I returned the usual signal, ‘"O. K.,"’ after receiving the message. Louisville immediately called Nashville; and I answered for Nashville, receiving business for two hours. This business was mostly of a private nature, and I took no copies. It could be plainly perceived from the tenor of the messages that Morgan was in the country, and all orders to send money and valuables by railroad, were countermanded.--as they supposed. Little did the operator at Louisville think all his work would have to be repeated the next day. Louisville also sent the news of the day, and thus we were furnished with New York and Washington dates of that day. During the whole of this time it was raining heavily, and my situation was anything but an agreeable one--sitting in the mud with my feet in the water up to my knees. At 11 o'clock P. M, the General being satisfied that we had drained Louisville of news, concluded to close for the night, and gave me the following message to send, dating and signing as below: "Nashville, July 10.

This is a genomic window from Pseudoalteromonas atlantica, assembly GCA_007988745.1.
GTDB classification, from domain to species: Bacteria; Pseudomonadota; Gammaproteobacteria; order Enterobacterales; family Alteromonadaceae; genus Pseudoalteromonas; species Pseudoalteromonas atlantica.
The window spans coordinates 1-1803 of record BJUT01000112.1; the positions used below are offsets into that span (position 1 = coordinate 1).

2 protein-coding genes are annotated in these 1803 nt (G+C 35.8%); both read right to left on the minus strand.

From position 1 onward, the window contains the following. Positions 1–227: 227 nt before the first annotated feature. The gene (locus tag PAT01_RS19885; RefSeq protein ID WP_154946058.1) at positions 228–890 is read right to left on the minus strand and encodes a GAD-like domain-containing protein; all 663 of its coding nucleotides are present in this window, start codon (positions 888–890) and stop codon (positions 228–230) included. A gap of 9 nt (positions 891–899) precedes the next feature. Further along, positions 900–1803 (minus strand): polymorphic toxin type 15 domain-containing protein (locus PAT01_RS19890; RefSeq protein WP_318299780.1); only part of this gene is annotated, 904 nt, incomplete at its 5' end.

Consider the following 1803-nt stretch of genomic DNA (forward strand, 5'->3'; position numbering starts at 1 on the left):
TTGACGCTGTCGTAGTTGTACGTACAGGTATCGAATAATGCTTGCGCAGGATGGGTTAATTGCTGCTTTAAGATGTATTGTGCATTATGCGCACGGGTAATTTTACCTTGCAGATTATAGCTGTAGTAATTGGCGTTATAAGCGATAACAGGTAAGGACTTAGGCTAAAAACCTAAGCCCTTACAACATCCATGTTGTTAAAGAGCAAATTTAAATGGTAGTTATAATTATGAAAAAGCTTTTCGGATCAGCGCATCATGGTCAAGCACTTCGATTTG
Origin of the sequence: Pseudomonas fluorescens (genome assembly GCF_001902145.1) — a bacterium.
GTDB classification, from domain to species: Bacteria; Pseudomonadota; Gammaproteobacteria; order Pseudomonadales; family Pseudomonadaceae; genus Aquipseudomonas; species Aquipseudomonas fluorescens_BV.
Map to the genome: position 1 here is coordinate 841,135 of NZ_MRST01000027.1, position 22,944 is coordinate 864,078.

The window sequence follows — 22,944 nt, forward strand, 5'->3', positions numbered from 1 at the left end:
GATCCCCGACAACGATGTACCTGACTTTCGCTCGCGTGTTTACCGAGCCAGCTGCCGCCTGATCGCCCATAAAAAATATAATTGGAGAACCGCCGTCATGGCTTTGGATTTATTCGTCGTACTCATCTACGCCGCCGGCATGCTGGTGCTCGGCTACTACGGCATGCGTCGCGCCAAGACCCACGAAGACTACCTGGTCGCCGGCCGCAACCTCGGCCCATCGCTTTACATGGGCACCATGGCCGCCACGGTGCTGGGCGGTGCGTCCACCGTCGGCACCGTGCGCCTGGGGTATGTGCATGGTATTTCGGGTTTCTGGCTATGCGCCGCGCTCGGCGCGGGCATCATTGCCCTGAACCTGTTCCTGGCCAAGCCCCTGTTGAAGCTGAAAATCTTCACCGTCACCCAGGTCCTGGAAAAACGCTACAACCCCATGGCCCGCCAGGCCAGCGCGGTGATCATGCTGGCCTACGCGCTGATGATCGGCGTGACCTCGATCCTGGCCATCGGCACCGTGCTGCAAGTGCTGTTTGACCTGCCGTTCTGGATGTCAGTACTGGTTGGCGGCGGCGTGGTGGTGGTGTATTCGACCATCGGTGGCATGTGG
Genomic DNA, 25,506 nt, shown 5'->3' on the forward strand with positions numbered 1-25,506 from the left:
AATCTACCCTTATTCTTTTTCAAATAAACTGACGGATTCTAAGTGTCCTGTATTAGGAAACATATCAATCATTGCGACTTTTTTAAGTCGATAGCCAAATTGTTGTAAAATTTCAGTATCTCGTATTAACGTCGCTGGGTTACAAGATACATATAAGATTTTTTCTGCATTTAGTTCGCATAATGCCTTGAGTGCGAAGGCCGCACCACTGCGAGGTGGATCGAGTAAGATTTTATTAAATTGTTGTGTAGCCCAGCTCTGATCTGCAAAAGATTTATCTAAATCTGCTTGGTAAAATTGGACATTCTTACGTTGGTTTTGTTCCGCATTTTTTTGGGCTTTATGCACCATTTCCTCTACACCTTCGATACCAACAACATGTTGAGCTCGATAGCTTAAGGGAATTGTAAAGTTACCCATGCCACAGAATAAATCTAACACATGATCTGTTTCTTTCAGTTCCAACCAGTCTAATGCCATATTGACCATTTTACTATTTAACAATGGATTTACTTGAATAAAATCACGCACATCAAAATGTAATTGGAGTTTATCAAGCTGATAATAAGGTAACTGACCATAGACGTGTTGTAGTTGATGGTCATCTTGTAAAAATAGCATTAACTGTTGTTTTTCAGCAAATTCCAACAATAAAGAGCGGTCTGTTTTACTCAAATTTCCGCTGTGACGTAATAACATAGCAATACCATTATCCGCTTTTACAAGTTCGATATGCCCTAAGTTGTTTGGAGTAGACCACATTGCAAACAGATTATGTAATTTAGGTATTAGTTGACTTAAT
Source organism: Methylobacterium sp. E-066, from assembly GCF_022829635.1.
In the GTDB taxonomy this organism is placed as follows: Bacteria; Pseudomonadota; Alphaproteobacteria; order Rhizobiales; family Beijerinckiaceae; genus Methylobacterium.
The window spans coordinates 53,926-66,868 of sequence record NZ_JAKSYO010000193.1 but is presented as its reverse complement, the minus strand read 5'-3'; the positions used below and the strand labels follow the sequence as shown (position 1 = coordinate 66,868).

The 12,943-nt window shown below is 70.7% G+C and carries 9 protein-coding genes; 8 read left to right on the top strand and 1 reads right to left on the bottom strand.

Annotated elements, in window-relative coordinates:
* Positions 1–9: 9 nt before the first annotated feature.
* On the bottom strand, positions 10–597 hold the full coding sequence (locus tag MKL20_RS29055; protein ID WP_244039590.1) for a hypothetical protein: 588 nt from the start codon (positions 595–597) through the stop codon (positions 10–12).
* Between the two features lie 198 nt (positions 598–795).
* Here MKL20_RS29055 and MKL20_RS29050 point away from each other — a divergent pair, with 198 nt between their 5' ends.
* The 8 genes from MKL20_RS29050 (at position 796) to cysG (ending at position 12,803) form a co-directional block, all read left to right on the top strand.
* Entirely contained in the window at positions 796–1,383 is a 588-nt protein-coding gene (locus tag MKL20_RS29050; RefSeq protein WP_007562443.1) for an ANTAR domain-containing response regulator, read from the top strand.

"To Henry Dent, Provost Marshal, Louisville: "Gen. Forrest, commanding a brigade, attacked Murfreesboro', routed our forces, and is now moving on Nashville. Morgan is reported to be between Scottsville and Gallatin, and will act in concert with Forrest, it is believed. Inform the General commanding.
‘"Stanley Mathews, Provost Marshal"’ I am not aware that Gen Morgan claims to be a prophet, or the son of a prophet, but Forrest did attack Murfreesboro', and rout the enemy. On arriving at Lebanon, July 12th, I accompanied the advance guard into town, and took possession of the telegraph office immediately. This, as you know, was 3:30 A. M. I adjusted the instrument and examined the circuit. No other operator on the line appeared to be on hand this early. I then examined all the dispatches of the day previous. Among them I found the following: